Zac Gillam, Senior Policy Officer, Consumer Action
It arrived nine days before the anniversary of the moon landing, and for energy advocates across Australia it probably had more significance. Like the moon landing, it’s fair to say that the ACCC’s final report – Restoring electricity affordability and Australia’s competitive advantage – will be picked over for years to come. There will be champions and sceptics. Some will accept the narrative, while others will question everything.
The ACCC clearly and unequivocally, with reams of supporting data, draws a line under the debate about market dysfunction in retail electricity. To quote (emphasis added):
“Electricity retailers have also played a major role in poor outcomes for consumers. Retailers have made pricing structures confusing and have developed a practice of discounting which is opaque and not comparable across the market. Standing offers are priced excessively to facilitate this practice, leaving inactive customers paying far more than they need to for electricity. Pay on time discounts, which have emerged as a response to attempts to constrain late payment fees, are excessive and punitive for those customers who fail to pay bills on time.” (p. v)
Those of us who advocate for consumers, and particularly the people who struggle to pay the bills because they live in substandard housing with inefficient appliances, need to take the ACCC report and leverage it with all the effort we can muster, to lock in important and long overdue reforms. Finally, we have the objective, credible data we need to ice some debates that have been going on for far too long.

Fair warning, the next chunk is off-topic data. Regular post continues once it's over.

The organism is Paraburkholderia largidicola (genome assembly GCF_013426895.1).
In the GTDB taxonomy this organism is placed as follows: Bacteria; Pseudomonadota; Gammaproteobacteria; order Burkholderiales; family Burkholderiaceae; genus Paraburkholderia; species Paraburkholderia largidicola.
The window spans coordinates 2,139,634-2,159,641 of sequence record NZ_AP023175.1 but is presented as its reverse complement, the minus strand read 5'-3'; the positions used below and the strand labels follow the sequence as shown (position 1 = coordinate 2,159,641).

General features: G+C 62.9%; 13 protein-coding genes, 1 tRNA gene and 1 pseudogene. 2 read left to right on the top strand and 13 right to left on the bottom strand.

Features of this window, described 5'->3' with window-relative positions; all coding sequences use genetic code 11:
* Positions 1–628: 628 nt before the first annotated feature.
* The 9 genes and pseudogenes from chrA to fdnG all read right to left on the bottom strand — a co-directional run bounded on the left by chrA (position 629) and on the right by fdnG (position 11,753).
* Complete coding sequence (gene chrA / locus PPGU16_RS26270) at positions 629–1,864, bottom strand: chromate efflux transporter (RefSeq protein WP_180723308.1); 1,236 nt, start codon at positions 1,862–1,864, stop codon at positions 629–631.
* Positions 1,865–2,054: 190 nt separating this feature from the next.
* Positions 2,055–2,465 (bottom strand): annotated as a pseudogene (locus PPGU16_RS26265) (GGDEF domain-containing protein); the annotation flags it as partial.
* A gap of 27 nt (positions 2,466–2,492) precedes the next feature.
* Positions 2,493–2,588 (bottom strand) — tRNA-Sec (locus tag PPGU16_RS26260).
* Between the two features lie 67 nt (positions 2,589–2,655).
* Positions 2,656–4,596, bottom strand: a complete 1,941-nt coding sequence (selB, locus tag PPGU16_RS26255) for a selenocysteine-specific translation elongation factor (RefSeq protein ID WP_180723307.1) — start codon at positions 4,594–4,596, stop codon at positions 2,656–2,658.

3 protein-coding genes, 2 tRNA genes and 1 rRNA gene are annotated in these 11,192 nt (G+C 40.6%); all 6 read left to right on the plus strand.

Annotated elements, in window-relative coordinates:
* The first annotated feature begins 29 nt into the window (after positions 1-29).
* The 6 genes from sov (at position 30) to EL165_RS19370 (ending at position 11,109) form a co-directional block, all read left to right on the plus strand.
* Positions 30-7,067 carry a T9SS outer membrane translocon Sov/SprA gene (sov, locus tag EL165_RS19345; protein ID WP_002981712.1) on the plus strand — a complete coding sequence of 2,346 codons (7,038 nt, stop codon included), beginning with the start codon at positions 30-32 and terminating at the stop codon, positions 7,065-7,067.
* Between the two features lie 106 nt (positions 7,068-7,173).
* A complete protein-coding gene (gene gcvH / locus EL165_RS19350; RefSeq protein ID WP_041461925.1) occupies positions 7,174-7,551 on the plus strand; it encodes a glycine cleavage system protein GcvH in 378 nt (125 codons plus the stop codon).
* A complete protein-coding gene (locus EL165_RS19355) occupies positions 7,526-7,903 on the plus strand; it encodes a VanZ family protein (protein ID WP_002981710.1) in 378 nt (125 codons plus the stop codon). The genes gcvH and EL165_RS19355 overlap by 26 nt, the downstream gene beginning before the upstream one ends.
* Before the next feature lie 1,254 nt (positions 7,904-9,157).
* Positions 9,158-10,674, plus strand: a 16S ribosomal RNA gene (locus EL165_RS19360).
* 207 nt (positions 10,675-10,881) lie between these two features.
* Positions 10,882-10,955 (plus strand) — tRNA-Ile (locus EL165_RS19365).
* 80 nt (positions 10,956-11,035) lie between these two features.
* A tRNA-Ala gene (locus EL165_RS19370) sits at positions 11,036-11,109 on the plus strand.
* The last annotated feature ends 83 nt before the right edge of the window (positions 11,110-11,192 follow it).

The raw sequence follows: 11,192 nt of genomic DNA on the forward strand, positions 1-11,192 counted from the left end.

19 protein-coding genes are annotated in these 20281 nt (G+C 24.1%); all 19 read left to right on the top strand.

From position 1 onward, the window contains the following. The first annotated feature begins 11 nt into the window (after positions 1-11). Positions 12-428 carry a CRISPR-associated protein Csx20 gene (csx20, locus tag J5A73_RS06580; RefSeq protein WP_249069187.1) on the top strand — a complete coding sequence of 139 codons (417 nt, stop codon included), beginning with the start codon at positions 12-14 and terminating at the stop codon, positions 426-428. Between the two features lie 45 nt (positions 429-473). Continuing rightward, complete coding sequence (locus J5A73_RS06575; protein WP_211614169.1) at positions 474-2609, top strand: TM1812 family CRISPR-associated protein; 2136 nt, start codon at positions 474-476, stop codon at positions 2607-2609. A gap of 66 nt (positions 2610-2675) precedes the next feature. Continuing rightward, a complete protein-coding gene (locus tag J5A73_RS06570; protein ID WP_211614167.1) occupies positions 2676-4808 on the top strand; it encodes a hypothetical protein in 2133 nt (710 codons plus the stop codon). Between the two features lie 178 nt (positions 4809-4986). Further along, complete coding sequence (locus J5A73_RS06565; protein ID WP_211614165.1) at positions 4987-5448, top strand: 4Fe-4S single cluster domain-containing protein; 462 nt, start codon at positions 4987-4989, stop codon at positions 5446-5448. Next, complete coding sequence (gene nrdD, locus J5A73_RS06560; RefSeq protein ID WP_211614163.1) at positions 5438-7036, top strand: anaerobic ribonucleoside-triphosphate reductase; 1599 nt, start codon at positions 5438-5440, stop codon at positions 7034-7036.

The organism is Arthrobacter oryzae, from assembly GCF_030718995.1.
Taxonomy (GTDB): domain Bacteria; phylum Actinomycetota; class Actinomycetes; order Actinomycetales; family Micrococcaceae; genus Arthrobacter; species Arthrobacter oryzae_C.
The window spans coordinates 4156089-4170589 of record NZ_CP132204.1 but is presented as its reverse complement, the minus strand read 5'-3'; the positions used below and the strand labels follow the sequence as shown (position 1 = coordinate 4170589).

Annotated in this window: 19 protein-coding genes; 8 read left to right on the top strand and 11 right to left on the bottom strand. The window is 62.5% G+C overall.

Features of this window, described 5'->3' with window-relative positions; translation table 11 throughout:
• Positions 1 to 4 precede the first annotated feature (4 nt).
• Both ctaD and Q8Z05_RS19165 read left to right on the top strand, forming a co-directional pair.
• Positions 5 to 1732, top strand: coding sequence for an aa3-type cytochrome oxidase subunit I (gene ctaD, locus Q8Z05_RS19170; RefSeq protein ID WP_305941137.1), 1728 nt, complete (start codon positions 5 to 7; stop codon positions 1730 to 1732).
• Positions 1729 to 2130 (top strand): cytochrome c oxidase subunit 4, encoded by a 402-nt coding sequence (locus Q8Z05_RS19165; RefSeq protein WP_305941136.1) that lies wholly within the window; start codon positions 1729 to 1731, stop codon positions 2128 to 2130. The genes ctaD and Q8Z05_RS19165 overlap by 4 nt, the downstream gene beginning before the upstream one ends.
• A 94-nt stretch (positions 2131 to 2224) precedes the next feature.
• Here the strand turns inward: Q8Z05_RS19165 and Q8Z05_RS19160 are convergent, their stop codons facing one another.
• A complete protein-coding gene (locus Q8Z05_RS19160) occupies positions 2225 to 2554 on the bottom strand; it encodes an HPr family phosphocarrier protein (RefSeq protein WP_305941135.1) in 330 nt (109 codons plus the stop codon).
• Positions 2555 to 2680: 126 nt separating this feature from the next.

Key opportunities include:
- Putting the nail in the coffin of pay on time discounts (at least as punitive charges). In Victoria, it’s fair to say that the Thwaites/Mulder report already sank these – and that work is in progress. The ACCC report should now do the same for the rest of the NEM. We should push hard for the implementation of recommendation 33 as soon as possible.
- Getting real about penalties. If retailers are to be brought to heel then regulators need a stick to whack with them, and clearly the available penalties are totally inadequate. If the NEL, NER, NERL and NERR are to be properly enforced then recommendation 42 is absolutely essential.
- Pushing back on the myth of consumer engagement. The ACCC, as a body committed to realising the benefits of competition, contorts itself to preserve the dream of retail competition – while at the same time acknowledging that the majority of customers simply do not engage with this market. The report identifies that retailers wilfully take advantage of consumer inertia to overcharge consumers – to quote (emphasis added):
“For inactive or ‘loyal’ customers, retailers appear willing to intentionally increase their prices and use the customer’s loyalty against them. For example, a strategy document referring to the disengaged (passive) customer segment, comprising 87 per cent of that big three retailer’s customers, contemplates that ‘[t]he aim is to increase customer value to this passive group via increased margin’” (p. 144)
In the face of credible evidence of mass non-engagement, the ACCC’s recommendation that the Customer Acquisition and Retention Costs (CARC) should be included in default offers (recommendation 30) is perplexing. Why would a default offer need CARC? Surely we either design a default offer to protect the mass of unengaged customers, or we continue down the well-trodden, doomed path of prompting consumer engagement – continuing to place the onus on consumers for making the market work. The CARC element of this recommendation seems self-defeating – it puts a foot in each camp.
To be clear: electricity is a homogenous good and an essential service that we all must buy and continue buy all our lives. It’s a necessity, not just another discretionary consumer product. None of us get a kick out of buying it or want to give it anymore thought than absolutely necessary. Report after report, both here and overseas, has confirmed this view. There’s no reason to believe consumers will ever become highly engaged in purchasing electricity – so we need policies that accept that behavioural reality and proceed on that basis.
Some say the moon landing never happened. Some also say that if only consumers engage, the market ‘will work’. And that is exactly the kind of thinking that has brought us to where we are now.
Enough. The eagle has landed. It’s up to us to plant a flag – and take that giant leap forward.